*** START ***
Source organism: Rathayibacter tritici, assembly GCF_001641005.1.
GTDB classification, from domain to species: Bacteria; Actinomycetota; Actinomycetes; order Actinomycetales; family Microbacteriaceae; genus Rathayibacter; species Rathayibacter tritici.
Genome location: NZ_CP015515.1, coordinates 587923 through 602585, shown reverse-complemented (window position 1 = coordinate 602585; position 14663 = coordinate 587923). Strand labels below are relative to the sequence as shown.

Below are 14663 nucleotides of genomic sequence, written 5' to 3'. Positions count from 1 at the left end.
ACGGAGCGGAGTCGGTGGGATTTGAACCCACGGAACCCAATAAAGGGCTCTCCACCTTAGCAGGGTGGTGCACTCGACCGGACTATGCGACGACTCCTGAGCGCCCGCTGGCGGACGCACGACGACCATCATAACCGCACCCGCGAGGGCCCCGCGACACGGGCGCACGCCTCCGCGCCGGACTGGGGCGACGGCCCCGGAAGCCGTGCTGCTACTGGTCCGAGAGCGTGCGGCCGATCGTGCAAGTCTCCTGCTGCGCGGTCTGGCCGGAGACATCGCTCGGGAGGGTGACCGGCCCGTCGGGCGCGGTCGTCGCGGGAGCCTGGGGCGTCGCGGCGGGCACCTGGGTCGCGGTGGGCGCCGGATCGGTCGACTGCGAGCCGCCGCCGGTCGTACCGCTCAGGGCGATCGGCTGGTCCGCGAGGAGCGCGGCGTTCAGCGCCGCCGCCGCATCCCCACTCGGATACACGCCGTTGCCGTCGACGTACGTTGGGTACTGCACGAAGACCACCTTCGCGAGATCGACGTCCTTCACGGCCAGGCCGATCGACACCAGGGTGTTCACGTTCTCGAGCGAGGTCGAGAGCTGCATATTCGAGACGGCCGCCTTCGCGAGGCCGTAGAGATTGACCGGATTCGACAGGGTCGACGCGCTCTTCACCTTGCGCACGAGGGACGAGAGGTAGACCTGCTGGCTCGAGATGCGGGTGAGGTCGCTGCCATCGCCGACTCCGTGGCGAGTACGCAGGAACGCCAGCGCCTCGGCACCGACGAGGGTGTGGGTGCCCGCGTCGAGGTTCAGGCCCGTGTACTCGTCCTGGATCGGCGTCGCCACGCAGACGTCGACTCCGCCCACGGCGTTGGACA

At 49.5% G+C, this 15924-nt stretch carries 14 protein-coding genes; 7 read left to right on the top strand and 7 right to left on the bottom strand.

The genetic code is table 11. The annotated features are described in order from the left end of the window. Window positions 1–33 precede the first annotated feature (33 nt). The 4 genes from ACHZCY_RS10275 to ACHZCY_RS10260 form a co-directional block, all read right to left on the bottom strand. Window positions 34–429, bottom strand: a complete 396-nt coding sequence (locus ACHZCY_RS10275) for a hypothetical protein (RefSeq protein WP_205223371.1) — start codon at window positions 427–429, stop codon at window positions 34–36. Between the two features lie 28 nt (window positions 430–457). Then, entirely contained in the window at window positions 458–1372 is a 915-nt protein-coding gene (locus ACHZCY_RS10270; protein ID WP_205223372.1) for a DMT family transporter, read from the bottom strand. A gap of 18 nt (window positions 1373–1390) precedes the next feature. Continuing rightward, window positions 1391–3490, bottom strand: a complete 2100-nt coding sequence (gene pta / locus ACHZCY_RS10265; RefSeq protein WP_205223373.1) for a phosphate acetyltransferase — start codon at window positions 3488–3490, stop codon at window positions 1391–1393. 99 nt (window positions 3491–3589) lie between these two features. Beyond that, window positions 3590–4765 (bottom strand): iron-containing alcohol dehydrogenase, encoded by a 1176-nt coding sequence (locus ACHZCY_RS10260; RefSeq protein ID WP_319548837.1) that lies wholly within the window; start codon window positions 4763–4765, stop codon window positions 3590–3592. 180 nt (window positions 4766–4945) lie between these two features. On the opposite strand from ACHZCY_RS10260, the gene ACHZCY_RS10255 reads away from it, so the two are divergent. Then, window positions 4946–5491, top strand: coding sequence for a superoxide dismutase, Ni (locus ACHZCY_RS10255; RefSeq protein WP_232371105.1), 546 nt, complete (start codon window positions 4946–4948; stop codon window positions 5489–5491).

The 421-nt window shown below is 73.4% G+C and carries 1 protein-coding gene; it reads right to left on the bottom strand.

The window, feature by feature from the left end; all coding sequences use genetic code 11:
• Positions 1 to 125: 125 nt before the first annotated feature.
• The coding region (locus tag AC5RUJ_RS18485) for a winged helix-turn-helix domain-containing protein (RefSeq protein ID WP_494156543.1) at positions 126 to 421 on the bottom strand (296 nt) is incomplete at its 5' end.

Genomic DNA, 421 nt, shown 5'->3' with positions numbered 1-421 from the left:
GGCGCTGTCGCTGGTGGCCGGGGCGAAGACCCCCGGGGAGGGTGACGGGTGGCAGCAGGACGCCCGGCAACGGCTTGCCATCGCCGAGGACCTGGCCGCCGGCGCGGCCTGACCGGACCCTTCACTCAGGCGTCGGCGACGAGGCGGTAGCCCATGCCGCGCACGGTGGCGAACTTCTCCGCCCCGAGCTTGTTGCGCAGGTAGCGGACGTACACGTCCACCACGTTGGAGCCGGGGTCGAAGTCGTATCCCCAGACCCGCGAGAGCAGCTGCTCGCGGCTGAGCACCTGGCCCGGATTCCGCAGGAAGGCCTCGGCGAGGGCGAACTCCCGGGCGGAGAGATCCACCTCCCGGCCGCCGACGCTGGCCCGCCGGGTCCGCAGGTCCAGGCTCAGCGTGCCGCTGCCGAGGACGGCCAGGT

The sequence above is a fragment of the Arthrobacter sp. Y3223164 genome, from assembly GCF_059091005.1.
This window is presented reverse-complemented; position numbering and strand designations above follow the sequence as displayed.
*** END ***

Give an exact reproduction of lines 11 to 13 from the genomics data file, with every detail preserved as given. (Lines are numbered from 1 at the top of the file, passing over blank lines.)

• The coding region (locus tag AC5RUJ_RS18485) for a winged helix-turn-helix domain-containing protein (RefSeq protein ID WP_494156543.1) at positions 126 to 421 on the bottom strand (296 nt) is incomplete at its 5' end.

Genomic DNA, 421 nt, shown 5'->3' with positions numbered 1-421 from the left:
GGCGCTGTCGCTGGTGGCCGGGGCGAAGACCCCCGGGGAGGGTGACGGGTGGCAGCAGGACGCCCGGCAACGGCTTGCCATCGCCGAGGACCTGGCCGCCGGCGCGGCCTGACCGGACCCTTCACTCAGGCGTCGGCGACGAGGCGGTAGCCCATGCCGCGCACGGTGGCGAACTTCTCCGCCCCGAGCTTGTTGCGCAGGTAGCGGACGTACACGTCCACCACGTTGGAGCCGGGGTCGAAGTCGTATCCCCAGACCCGCGAGAGCAGCTGCTCGCGGCTGAGCACCTGGCCCGGATTCCGCAGGAAGGCCTCGGCGAGGGCGAACTCCCGGGCGGAGAGATCCACCTCCCGGCCGCCGACGCTGGCCCGCCGGGTCCGCAGGTCCAGGCTCAGCGTGCCGCTGCCGAGGACGGCCAGGT